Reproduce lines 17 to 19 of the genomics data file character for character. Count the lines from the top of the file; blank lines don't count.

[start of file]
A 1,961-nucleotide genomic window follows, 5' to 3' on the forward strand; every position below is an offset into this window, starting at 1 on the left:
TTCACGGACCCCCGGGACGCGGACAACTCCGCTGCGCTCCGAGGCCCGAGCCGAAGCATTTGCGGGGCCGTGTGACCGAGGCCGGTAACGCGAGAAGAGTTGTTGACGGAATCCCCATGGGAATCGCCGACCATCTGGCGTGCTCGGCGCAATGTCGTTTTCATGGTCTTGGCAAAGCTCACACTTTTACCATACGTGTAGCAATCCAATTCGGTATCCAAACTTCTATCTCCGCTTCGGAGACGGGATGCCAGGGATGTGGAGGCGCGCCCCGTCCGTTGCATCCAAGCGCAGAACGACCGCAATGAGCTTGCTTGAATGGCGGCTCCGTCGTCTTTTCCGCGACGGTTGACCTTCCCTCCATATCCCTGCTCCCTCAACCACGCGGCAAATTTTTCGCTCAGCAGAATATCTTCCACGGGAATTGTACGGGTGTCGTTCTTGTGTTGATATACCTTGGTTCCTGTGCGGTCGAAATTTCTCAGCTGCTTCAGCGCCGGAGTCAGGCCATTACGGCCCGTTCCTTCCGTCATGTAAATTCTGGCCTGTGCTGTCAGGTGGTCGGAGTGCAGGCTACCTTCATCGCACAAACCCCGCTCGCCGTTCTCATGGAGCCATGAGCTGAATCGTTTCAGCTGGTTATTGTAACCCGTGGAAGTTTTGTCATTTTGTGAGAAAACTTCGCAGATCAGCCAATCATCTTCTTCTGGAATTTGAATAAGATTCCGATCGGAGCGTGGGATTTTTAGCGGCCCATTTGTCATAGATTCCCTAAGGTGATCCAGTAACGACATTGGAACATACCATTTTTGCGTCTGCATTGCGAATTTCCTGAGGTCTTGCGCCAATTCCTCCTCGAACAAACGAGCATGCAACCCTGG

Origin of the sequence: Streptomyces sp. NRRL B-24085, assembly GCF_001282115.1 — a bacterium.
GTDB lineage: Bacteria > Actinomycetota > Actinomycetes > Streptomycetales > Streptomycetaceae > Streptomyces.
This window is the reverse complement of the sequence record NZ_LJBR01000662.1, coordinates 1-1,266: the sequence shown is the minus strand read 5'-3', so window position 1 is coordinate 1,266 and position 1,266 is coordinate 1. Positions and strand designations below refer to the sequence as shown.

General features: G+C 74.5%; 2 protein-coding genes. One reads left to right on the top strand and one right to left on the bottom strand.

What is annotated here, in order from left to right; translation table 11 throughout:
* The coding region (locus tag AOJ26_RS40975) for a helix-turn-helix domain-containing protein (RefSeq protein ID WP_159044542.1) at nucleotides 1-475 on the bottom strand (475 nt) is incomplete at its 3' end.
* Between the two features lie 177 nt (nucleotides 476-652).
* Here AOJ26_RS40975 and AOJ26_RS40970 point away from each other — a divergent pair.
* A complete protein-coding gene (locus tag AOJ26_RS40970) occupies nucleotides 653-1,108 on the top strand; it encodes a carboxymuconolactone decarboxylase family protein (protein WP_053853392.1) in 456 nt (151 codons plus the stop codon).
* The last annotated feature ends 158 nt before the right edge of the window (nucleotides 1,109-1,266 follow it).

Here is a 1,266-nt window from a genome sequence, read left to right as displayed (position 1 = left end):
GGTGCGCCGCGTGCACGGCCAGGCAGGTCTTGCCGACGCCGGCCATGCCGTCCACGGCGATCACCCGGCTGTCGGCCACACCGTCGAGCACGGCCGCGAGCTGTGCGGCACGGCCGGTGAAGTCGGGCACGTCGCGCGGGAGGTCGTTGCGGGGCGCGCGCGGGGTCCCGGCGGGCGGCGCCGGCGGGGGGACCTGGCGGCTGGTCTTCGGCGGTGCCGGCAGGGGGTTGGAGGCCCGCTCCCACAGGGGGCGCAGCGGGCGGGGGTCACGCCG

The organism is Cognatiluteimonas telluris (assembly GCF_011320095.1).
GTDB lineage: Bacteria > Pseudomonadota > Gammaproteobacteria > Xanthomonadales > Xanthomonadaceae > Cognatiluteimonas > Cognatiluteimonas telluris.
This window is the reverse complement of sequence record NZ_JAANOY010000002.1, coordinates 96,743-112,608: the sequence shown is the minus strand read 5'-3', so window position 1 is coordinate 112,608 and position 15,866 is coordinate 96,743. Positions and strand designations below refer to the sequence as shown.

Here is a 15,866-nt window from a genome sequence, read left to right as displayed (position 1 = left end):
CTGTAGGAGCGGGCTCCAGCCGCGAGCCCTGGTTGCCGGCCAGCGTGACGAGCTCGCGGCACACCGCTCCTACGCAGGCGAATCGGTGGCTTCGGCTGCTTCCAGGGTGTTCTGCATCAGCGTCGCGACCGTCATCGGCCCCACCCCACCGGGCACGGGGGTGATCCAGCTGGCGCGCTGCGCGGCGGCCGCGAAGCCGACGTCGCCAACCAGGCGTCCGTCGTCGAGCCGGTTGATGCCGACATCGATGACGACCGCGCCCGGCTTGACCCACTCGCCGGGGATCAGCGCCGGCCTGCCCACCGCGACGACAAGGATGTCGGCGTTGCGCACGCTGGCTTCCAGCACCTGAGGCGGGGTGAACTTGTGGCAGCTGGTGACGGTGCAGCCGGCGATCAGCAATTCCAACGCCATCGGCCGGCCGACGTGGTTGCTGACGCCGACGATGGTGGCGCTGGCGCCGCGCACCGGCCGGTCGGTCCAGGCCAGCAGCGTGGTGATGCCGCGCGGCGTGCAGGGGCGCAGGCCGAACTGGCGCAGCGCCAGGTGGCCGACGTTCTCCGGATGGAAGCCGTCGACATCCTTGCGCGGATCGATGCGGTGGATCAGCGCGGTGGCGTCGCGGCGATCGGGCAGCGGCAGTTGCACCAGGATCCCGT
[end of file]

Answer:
This window is the reverse complement of sequence record NZ_JAANOY010000002.1, coordinates 96,743-112,608: the sequence shown is the minus strand read 5'-3', so window position 1 is coordinate 112,608 and position 15,866 is coordinate 96,743. Positions and strand designations below refer to the sequence as shown.

Here is a 15,866-nt window from a genome sequence, read left to right as displayed (position 1 = left end):
CTGTAGGAGCGGGCTCCAGCCGCGAGCCCTGGTTGCCGGCCAGCGTGACGAGCTCGCGGCACACCGCTCCTACGCAGGCGAATCGGTGGCTTCGGCTGCTTCCAGGGTGTTCTGCATCAGCGTCGCGACCGTCATCGGCCCCACCCCACCGGGCACGGGGGTGATCCAGCTGGCGCGCTGCGCGGCGGCCGCGAAGCCGACGTCGCCAACCAGGCGTCCGTCGTCGAGCCGGTTGATGCCGACATCGATGACGACCGCGCCCGGCTTGACCCACTCGCCGGGGATCAGCGCCGGCCTGCCCACCGCGACGACAAGGATGTCGGCGTTGCGCACGCTGGCTTCCAGCACCTGAGGCGGGGTGAACTTGTGGCAGCTGGTGACGGTGCAGCCGGCGATCAGCAATTCCAACGCCATCGGCCGGCCGACGTGGTTGCTGACGCCGACGATGGTGGCGCTGGCGCCGCGCACCGGCCGGTCGGTCCAGGCCAGCAGCGTGGTGATGCCGCGCGGCGTGCAGGGGCGCAGGCCGAACTGGCGCAGCGCCAGGTGGCCGACGTTCTCCGGATGGAAGCCGTCGACATCCTTGCGCGGATCGATGCGGTGGATCAGCGCGGTGGCGTCGCGGCGATCGGGCAGCGGCAGTTGCACCAGGATCCCGT